Dr Joss Kesby has spent the past 5 years developing the world's most powerful small wind turbine technology. It wasn’t until 2018 during the CSIRO ON Program that his innovation journey really took off. The resulting Hyland 920 wind turbine has been helping remote energy users save on diesel generation and complement solar PV systems.
We sat down with Joss to learn more about the Diffuse Energy backstory.
I had originally trained as a surveyor and civil engineer and was interested in making my mark in building the big infrastructure projects. After progressing through the ranks and managing various construction projects in the Newcastle coal industry it started to dawn on me that the writing was on the wall with fossil fuels. There had to be a better, safer, and cleaner way of generating our energy.
This led me back to the University of Newcastle to undertake my PhD in wind turbine aerodynamics - a somewhat different direction from my experience as a civil engineer. It took a bit of convincing, but my supervisor agreed to take me on as a PhD candidate. It was during my PhD that I developed the high efficiency technology that underpins our Hyland 920.
Diffuse Energy started as a team in the CSIRO ON Prime program. The CSIRO ON Program is unashamedly focused on getting academic research out of the laboratory and into the real world to create impact. I was looking for ways to create impact from my research, but needed a team to register. During this time I was still working at the University of Newcastle with Dr Sam Evans and James Bradley within the School of Engineering. Together we founded Diffuse Energy as a company in 2018.
At the completion of the CSIRO ON Accelerate 4 program I was fortunate enough to be awarded the Stanford Australia Foundation for showing high “entrepreneurial capacity”. Since 2018, myself and my two co-founders have exited the University of Newcastle, been awarded a Jobs for NSW MVP Grant, completed the ARENA A-Labs program, received investment from a very sharp group of investors and most importantly got our technology into our customers hands.
Yes, we recently raised $400K in seed funds from Shearwater Growth Equity - a fantastic investment fund with a lot of experience in helping successful startups. These funds will be used to cover the employment cost of three full-time staff and to scale Diffuse Energy’s production capabilities to meet the increasing demand for our product.
If we go all the way back to windmills, the technology has been around for a long time indeed! The 1970’s was a period of technological maturity with learnings from NASA and aviation applied to wind turbine design (the 1970’s oil crisis certainly helped push things along). Recent technological breakthroughs have been in offshore wind, increasing the blade span in excess of 100 m, and using lidar to better predict the wind resource and control the turbine.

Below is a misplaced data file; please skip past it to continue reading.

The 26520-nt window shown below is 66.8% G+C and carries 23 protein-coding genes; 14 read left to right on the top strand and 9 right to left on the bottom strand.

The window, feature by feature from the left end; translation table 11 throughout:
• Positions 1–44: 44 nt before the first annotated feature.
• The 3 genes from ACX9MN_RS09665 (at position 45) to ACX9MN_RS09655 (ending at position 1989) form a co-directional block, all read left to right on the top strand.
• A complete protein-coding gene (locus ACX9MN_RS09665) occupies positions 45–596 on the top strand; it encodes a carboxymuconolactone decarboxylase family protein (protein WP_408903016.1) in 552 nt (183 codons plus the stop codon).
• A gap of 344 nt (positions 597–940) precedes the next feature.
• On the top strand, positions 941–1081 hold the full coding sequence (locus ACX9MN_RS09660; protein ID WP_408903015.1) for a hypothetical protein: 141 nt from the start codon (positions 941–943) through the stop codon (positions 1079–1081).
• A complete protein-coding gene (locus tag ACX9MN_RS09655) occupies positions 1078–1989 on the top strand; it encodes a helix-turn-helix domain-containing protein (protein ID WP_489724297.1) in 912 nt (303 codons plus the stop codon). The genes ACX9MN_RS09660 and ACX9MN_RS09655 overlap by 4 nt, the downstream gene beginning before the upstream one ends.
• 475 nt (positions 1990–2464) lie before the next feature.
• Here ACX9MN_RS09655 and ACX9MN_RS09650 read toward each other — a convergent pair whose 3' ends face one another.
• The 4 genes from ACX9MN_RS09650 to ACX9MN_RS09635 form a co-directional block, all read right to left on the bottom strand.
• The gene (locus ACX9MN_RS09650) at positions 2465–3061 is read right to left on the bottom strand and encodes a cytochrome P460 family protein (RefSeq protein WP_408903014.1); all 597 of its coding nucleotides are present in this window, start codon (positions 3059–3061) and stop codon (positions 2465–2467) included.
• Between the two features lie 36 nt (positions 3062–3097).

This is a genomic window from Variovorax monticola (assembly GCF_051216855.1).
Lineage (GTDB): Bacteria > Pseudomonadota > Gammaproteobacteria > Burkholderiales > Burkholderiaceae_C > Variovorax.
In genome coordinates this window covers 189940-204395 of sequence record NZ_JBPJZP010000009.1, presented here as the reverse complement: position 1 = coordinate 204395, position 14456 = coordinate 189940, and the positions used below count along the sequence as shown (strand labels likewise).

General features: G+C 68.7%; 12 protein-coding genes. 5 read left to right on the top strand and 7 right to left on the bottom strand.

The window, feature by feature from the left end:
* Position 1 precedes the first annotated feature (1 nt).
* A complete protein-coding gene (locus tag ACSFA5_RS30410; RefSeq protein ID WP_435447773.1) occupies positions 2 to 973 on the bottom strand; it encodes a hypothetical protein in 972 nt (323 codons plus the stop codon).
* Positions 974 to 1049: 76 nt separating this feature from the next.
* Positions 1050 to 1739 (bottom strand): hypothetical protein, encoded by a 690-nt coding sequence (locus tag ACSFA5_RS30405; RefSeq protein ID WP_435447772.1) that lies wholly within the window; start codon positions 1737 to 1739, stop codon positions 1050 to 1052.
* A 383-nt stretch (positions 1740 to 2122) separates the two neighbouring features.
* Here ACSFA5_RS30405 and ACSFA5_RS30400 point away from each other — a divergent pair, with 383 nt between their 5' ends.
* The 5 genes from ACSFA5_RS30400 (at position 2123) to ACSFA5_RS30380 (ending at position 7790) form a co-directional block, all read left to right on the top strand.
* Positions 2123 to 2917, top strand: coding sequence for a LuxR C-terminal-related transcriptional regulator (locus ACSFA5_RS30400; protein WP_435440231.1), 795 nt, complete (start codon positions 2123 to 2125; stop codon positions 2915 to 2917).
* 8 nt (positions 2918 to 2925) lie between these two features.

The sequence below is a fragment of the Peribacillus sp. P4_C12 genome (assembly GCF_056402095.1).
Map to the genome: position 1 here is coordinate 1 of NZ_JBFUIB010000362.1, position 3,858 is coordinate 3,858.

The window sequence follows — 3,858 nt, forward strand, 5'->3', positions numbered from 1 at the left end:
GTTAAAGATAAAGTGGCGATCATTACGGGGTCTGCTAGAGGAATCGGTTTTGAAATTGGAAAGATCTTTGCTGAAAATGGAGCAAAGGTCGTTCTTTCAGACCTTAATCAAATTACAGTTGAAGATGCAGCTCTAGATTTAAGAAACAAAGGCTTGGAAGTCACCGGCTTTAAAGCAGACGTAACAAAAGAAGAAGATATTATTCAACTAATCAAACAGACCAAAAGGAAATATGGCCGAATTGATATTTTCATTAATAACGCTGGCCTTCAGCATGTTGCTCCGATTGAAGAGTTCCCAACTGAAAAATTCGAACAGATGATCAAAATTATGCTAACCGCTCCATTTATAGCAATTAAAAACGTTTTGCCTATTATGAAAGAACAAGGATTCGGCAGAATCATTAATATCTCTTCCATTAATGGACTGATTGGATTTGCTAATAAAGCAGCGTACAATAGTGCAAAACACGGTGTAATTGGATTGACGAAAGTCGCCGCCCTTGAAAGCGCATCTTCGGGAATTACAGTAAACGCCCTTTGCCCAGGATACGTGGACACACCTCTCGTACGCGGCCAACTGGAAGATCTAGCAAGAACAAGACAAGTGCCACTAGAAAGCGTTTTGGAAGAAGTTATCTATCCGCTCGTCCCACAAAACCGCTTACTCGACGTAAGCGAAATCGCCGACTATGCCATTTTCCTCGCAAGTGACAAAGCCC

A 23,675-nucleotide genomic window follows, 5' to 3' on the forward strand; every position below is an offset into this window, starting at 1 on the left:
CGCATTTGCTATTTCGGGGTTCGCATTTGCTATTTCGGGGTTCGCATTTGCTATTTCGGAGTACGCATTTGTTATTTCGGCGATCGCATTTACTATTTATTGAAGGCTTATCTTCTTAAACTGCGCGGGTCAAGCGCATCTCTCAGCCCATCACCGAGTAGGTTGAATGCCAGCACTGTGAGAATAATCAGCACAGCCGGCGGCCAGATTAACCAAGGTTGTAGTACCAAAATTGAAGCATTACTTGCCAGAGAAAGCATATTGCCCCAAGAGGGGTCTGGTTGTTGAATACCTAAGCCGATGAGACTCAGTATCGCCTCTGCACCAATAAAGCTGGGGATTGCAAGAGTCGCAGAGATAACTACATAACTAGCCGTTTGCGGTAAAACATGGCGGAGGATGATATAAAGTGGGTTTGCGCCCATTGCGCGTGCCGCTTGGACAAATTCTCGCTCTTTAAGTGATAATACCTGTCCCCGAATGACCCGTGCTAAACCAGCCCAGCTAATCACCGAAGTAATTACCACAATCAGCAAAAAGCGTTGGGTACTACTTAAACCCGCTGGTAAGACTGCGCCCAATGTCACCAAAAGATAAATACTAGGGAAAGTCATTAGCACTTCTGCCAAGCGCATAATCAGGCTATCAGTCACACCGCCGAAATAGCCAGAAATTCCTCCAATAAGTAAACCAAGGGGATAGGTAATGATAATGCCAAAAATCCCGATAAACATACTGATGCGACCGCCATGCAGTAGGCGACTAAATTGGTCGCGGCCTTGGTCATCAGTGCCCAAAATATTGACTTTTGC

We operate at the other end of the scale, with our initial product having a diameter of less than a metre. Turbines of this class have seen much less technological development. What sets us apart is the “diffuser” technology which sucks more wind through the rotor. Think of it like putting the inlet of a vacuum cleaner at the back of the turbine. With this technology we can double the output compared to similar sized competitors. While the diffuser improves the efficiency of the turbine, it also makes it safer and more robust, both of which are major considerations for our customers.
We get asked about bird deaths all the time! The fact is that domestic cats, power lines, motor vehicles, and buildings are more likely to contribute to bird deaths than wind turbines, according to a 2019 study by the American Wind Wildlife Institute (AWWI). Our diffuser technology adds a physical, visible barrier around the blades of the turbine and we haven’t had any issues with our turbine killing wildlife.
Noise can be considered an aerodynamic inefficiency. Energy from the wind is being wasted as sound instead of being converted into electricity. Modern efficient wind turbine technology is very quiet, what’s more the addition of our diffuser acts like an aerodynamic muffler.
We’re proud Novocastrians, so naturally all of our technology was designed and engineered in Newcastle, Australia.
Approximately 80% of our turbine is also made in Australia, including the diffuser, nose cone, centrebody, support structure and yaw mechanism; and we assemble the components into the finished product at our workshop in Port Stephens.
The blades, generator, and electrical components are sourced from overseas, unfortunately Australia just isn't competitive for our requirements in this space at the moment. There has been a renewed focus from the Government to bring these advanced manufacturing capabilities back on shore so we are hopeful that we can utilise these capabilities in the future.
Small wind turbines work well in many areas, but successful rooftop applications remain challenging. Studies have shown that the tops of buildings are not suitable for wind turbines in residential areas. The good news is that many small wind systems properly sited in open areas – away from tall trees and other obstacles – are successfully producing cost-effective electricity, and we have big plans to address this market in the future.
I’ve always been passionate about creating the greatest impact - our ideal customers are those whose energy pains are the greatest. Initially we are concentrating on helping businesses with remote and off-grid sites reduce their diesel consumption and diversify from solar PV, with a particular focus on telecommunications providers.
Photo credit: CSIRO ON Program